Sunday, September 18, 2011

Can the First Amendment Protect Discrimination?

The government of Illinois has recently decided to enact a law that legalizes civil unions.  This law will present same sex couples with many of the legal rights that married couples enjoy.  Though the Illinois government has decided to accept civil unions, there are still many people who continue to discriminate against homosexuality in the state. 

Todd and Mark Wathen, a homosexual couple from Illinois, desired to have their civil union ceremony at a Bed and Breakfast in central Illinois.  After being rejected by the Beall Mansion Bead and Breakfast, they decided to ask another establishment, Timber Creak, to hold their ceremony.  Timber Creak responded to their request by saying that they will never hold a same-sex civil union because they believe, “homosexuality is wrong and unnatural based on what the Bible says about it.”  After receiving this refusal, the couple has decided to sue both establishments for violating their civil rights.  The business owners think that it is within their rights protected by the First Amendment, the freedom to practice religion, to discriminate based on their beliefs, but when religious freedom conflicts with the civil rights of others, one of these freedoms must suffer.

This suit will focus on the extent that the Free Exercise Clause allows for the violation of the civil rights of others.  The shop owners believe that since their religion teaches that homosexuality is wrong, they have the right to deny civil unions to same-sex couples.  Though the owners may have religious reasons to not allow civil unions on their property, they are clearly violating the rights of homosexuals.  They are trying to legitimize their discrimination based off of their religious beliefs, but allowing religion to protect discrimination is a dangerous arena that could lead to some ugly situations.  The civil rights of homosexuals must be protected, even if it means limiting others’ freedom to practice religion.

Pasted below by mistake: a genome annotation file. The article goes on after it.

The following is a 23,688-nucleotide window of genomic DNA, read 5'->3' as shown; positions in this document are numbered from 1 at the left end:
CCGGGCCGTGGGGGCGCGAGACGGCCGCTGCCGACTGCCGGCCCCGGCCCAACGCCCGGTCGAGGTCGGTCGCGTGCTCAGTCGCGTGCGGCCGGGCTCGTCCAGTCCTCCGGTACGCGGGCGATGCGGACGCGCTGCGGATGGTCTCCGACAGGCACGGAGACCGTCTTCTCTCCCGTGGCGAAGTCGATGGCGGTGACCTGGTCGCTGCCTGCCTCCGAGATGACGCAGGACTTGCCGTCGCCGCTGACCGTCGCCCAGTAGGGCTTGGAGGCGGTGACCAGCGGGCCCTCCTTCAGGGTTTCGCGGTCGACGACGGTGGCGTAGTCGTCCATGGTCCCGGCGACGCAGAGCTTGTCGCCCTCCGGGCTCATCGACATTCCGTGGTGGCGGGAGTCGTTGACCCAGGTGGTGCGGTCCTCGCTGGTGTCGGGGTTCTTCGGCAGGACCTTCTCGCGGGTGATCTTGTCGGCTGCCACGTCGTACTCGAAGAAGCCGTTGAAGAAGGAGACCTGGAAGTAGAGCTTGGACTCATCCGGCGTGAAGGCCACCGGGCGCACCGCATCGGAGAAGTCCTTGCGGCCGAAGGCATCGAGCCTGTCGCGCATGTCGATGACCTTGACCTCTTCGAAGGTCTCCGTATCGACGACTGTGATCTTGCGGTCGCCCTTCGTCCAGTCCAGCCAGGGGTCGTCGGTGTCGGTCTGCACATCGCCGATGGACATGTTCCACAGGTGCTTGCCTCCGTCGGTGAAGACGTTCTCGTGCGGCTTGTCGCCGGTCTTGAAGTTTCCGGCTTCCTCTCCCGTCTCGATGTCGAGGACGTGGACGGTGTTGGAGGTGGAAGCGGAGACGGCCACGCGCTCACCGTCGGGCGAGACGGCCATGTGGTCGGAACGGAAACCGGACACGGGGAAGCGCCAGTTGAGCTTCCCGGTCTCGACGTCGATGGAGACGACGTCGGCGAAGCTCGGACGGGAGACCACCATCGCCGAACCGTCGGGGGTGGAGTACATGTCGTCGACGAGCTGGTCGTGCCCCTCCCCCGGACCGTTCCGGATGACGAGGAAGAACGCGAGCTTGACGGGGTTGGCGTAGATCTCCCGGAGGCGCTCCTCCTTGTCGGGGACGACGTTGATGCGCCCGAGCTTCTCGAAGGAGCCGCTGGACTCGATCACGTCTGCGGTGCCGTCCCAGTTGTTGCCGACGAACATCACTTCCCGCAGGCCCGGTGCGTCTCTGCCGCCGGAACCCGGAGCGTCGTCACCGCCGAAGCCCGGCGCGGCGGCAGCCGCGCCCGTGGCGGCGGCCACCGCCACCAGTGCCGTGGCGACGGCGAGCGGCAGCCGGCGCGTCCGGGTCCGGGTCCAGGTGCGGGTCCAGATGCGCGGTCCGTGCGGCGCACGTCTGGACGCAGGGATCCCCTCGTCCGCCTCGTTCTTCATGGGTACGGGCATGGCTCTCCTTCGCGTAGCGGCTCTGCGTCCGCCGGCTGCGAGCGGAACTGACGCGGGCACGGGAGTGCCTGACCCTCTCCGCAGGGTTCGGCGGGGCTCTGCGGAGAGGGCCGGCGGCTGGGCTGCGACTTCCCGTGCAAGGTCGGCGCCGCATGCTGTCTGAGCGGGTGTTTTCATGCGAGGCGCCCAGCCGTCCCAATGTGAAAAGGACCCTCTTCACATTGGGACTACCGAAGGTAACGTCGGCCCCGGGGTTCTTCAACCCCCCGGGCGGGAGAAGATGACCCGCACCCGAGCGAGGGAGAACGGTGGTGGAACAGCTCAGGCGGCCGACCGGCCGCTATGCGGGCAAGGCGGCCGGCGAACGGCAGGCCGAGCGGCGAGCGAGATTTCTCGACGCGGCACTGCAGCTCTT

In the case Cantwell v. Connecticut, an important distinction was made between the freedom to believe, and the freedom to practice religion. Justice Roberts wrote that the freedom to believe is an “absolute” freedom that the government cannot limit, but the freedom to practice, “in the nature of things…cannot be” absolute.  Many cases have reaffirmed that in certain situations the government may limit peoples rights to exercise their religion.  The major question now becomes, when can a government interfere with the free practice of religion.

In the case West Virginia Board of Education v. Barnette, the justices focus on how far the freedom to exercise religion, protects religious actions.  An important part of this case is how the court decides if an action is protected or not.  The court must look to see if the action infringes on the “rights asserted by any other individual.”   By denying same-sex civil unions, the actions of the owners are limiting the civil rights of homosexuals protected by the 14th amendment.  Since the rights of others are being violated by these actions, the court has the right to limit the owner’s freedom to practice their religion.

Though forcing the owners of the Bed and Breakfast establishments to hold civil unions would be violating their freedom to exercise religion, when actions conflict with the rights of others they cannot be allowed.  There is a thin line that determines when a religious action can or cannot be limited by the state, but discrimination certainly should be prevented at all costs.  We cannot allow discrimination to be practiced, and if protecting against it means limiting others’ freedom to practice religion, then freedom of religion must suffer.

If discrimination based off of sexuality can be protected, then what’s to stop discrimination due to race, ethnicity, or even... religion?  Protecting the owner’s actions under the 1st amendment would technically legalize discrimination.  If this discrimination was practiced against people due to their religion, well that would just be protecting one persons' right to practice, which in turn, would limit another's.  The courts must side against the owner’s freedom to practice religion in this case, but by doing so they will be protecting the civil rights of many others.

1 comment:

Harry R. said...

I agree with Casey that this dispute focuses on the constitutional rights of two groups conflicting with the other group's rights. The reasoning that judgment for the bed and breakfasts may set a dangerous precedent of using religious beliefs as support for discrimination is valid. The similar case involving the Methodist camp in New Jersey was ruled against the camp. In that instance, the group involved was clearly a religious group, while the bed and breakfasts in this case are not. Therefore, if the Methodist camp lost their case, this case seems to have even less support for the defendants.